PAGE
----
Listening beyond Immigration Status Categories: Research with People with Precarious Immigration Status in Toronto, Canada

Authors: Kathryn Dennler*, York University
Topics: Immigration/Transnationalism, Political Geography, Canada
Keywords: immigration, policy categories, formal immigration status, precarious immigration status, Toronto
Session Type: Virtual Paper
Day: 4/11/2021
Start / End Time: 8:00 AM / 9:15 AM
Room: Virtual 15
Presentation File: No File Uploaded

Formal immigration status—policy categories assigned to people by the state—is the product of a distinctive lens, a system designed to render people legible for the purposes of governance. Formal immigration status derives from the opportunities to navigate immigration bureaucracy within a field of restricted choice. As such, formal immigration status reveals more about the state and regimes of immigration control than about the person who holds a particular status. Yet because formal immigration statuses are associated with distinct eligibility criteria, rights, and restrictions, status is often deployed in ways that implicitly affirm its reliability as a proxy for identity and experience. Formal immigration status is used as the basis for assumptions about newcomers, as well as for recruitment in research on migration.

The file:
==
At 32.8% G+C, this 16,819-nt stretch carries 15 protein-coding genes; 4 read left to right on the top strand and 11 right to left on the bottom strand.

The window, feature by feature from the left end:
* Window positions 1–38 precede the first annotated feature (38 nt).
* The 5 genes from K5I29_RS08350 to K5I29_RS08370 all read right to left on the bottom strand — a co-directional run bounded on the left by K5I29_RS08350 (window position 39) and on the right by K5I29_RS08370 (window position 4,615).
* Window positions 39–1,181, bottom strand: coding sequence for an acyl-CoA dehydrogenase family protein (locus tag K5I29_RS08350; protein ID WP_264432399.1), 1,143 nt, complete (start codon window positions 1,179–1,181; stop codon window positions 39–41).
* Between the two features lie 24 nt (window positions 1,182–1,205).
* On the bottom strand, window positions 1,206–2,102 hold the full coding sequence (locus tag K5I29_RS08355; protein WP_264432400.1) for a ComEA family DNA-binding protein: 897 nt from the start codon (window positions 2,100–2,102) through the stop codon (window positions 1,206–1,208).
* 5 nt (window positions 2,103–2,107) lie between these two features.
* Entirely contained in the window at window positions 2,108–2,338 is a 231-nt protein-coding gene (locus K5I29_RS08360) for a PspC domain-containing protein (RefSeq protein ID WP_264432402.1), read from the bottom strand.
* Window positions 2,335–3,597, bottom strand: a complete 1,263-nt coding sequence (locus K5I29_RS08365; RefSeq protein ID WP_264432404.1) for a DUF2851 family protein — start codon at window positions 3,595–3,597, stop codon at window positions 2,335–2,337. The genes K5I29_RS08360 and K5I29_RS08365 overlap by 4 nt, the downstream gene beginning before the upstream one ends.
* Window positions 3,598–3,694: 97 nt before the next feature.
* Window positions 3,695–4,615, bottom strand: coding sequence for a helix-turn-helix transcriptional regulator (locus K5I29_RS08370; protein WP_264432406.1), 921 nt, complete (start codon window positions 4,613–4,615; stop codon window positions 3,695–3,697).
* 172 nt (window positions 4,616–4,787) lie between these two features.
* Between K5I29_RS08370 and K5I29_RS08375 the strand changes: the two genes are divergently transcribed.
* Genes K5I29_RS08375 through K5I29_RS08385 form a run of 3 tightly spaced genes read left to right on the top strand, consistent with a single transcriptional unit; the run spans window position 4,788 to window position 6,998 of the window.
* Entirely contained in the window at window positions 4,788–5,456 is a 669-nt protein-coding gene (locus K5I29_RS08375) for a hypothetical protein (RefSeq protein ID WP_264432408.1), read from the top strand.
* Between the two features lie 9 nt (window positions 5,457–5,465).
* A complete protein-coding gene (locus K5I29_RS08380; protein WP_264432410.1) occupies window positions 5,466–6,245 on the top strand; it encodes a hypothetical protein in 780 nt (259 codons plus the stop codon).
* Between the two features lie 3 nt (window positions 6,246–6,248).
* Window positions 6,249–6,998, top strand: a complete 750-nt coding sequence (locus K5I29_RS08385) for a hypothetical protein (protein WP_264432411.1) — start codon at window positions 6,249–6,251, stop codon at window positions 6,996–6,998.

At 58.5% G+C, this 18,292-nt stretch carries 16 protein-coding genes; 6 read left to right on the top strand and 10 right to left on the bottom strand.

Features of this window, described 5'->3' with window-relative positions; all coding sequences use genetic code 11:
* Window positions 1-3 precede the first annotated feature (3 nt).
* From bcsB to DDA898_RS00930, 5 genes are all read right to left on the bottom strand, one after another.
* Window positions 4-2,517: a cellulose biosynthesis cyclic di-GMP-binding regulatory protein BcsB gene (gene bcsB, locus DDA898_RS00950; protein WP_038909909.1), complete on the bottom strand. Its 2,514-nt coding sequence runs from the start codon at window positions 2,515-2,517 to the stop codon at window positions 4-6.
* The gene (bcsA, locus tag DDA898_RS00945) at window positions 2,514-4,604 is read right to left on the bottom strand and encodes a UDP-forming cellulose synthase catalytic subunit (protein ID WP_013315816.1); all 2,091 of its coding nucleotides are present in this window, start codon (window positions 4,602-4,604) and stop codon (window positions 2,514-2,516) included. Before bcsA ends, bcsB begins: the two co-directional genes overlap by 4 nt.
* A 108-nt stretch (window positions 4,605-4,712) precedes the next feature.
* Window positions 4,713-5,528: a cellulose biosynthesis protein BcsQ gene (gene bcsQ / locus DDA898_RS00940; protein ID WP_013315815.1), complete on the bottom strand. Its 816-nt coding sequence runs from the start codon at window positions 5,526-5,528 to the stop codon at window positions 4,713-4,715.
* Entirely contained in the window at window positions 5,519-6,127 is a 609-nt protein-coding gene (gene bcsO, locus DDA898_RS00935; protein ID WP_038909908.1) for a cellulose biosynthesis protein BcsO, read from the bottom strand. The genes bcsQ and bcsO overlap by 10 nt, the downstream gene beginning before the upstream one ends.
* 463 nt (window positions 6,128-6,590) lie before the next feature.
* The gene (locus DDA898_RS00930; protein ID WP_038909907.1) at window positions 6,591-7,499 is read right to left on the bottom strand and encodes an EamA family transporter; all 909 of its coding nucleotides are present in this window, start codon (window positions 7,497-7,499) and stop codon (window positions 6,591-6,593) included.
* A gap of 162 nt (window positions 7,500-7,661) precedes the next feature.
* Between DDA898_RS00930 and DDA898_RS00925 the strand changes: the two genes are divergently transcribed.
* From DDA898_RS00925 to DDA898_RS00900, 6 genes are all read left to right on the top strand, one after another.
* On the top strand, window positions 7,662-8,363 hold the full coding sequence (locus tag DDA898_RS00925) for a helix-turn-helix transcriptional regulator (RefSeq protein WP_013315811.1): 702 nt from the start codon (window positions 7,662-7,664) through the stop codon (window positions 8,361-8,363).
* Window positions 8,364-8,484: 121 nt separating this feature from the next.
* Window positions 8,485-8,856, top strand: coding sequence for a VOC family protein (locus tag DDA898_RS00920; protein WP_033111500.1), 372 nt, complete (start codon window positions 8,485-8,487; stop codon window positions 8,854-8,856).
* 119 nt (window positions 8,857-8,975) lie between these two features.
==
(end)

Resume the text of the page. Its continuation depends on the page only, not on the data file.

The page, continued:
Drawing on in-depth qualitative research with newcomers in Toronto, Canada conducted across formal immigration status, this paper shows the inadequacies of using formal immigration status to understand people’s immigration and settlement trajectories. The findings suggest that migration motivations, need for humanitarian protection, and vulnerability cannot be predicted on the basis of formal immigration status. Such qualities are better established by attentive listening to how people are nested in social relations—political developments, communities, and support systems in their current and former homes—than by relying on how they are categorized by the state. The research calls for researchers to pay greater attention to when and how people, and scholars in particular, deploy formal immigration status categories in developing research questions, conducting recruitment, and framing research findings.

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